External facade wrap is used to hide scaffolding structures or unsightly areas where buildings are being renovated or underdevelopment. External facade wrap are usually used in areas of conservation to ensure the areas amenity is upheld.
This External facade wrap we produced on the notorious Harley Street, London which is home to many prestigious medical consultants and hospitals. Keeping the streetscape looking good is very difficult especially when so many buildings on Harley Street were built in the Regency era and constantly having to refurbished or renovated.
The mesh External facade wrap was digitally printed onto close weave PVC mesh banner totalling 30m wide x 15m high. This included the two returns to cover the depth of the scaffolding. The returns are often forgotten went clients ask us to provide a quotation and are really necessary to finish off the facade wrap.
The building façade was photographed using a Nikon camera.
The building façade was photographed using a Nikon camera set at the highest resolution both RAW and JPEG images. Setting the camera to take both RAW and JPEG photos will allow the designer to get a better representation of the building colour and print resolution.
A scaffolding sub-frame is required and is the large part of the job. PPM can hire and install the scaffolding sub frame ensuring a single responsibility for the whole External facade wrap. However as we are not a scaffolding business it is possible we might not be as competitive as the scaffolding company already carrying out the main scaffolding structure. We are happy to work with your chosen scaffolding contractor and assist them in installation the External facade wrap sub frame.
This facade wrap was installed in just 5 hours onto the scaffolding sub-frame by our specialist rope access team.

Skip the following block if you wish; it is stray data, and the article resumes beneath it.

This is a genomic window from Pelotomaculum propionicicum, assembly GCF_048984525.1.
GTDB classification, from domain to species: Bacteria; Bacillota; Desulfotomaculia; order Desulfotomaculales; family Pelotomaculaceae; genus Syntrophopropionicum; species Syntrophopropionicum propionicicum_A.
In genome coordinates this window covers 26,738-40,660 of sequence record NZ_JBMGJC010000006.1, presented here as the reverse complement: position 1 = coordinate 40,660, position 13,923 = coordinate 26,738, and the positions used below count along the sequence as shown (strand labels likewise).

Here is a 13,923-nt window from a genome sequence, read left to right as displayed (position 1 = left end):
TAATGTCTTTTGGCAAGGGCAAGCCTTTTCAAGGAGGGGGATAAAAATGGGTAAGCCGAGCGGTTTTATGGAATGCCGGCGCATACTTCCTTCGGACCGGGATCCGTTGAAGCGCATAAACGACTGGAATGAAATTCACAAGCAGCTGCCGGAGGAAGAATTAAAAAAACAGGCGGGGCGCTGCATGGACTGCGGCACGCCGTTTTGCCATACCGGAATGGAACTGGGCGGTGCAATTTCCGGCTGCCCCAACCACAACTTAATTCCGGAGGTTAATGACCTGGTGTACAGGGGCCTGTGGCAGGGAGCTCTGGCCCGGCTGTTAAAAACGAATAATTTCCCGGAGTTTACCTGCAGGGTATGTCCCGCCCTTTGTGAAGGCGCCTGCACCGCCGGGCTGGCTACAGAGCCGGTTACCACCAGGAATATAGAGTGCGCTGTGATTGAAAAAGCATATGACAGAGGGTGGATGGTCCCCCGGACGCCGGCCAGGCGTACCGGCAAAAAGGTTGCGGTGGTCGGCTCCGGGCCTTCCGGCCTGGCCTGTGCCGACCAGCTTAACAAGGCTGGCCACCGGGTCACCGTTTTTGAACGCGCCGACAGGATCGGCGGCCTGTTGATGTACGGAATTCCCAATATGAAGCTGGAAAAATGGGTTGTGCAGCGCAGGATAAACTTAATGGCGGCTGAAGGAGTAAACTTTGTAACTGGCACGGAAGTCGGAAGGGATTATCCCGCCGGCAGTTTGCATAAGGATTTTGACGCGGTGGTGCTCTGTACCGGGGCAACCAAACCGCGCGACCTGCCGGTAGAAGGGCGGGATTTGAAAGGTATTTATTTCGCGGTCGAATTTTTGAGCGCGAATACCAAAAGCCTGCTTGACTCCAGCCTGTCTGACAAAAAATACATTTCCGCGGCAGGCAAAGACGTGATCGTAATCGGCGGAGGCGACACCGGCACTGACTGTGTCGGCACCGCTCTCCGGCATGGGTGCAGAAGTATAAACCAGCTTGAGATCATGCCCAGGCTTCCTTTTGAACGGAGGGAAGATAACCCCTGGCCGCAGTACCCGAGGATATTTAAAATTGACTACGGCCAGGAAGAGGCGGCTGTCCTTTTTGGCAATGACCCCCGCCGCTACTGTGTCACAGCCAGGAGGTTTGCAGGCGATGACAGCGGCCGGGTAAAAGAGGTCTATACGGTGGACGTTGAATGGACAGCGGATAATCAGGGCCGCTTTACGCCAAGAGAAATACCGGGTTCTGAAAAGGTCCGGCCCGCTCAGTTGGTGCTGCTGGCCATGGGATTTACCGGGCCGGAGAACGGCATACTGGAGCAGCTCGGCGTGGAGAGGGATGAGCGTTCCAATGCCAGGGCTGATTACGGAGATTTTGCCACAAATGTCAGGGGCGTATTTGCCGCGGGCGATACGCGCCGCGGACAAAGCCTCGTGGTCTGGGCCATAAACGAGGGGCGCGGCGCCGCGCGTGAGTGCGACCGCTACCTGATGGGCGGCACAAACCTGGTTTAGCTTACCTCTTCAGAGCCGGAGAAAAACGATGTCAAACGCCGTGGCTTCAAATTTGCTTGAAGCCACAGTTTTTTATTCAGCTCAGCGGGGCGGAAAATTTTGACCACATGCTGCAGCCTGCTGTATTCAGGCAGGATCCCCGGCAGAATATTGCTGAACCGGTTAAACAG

For a fee quotation on External facade wrap
Please contact us with the sizes and address of the building you want the façade wrap on.
For more example of our work please visit our blog.
Brief History of Harley St by Mark Riddaway www.marylebonevillage.com/marylebone-journal/street-stories—harley-street
Harley Street began, as the name suggests, with a man called Harley, Edward Harley. He was a man of means, having married Henrietta Cavendish Holles, daughter of the late Duke of Newcastle and heiress to an estate that included Marylebone, then a small village on the banks of the river Tyburn. In 1719, the couple decided to spend their fortune on turning this land into a grand grid of buildings, including a north-south street that would carry their name.
Edward, who died in 1741, didn’t live to see much progress made on Harley Street. Work eventually began at the southern end, with the street first rated in 1753, and the opening of Marylebone Road in 1756 provided impetus to its steady progress north. By the time Richard Horwood completed his map of London in the 1790s, Harley Street (or Upper Harley Street, as the top section was once designated) fell just tantalisingly short of Marylebone Road. It was completed in the 1820s.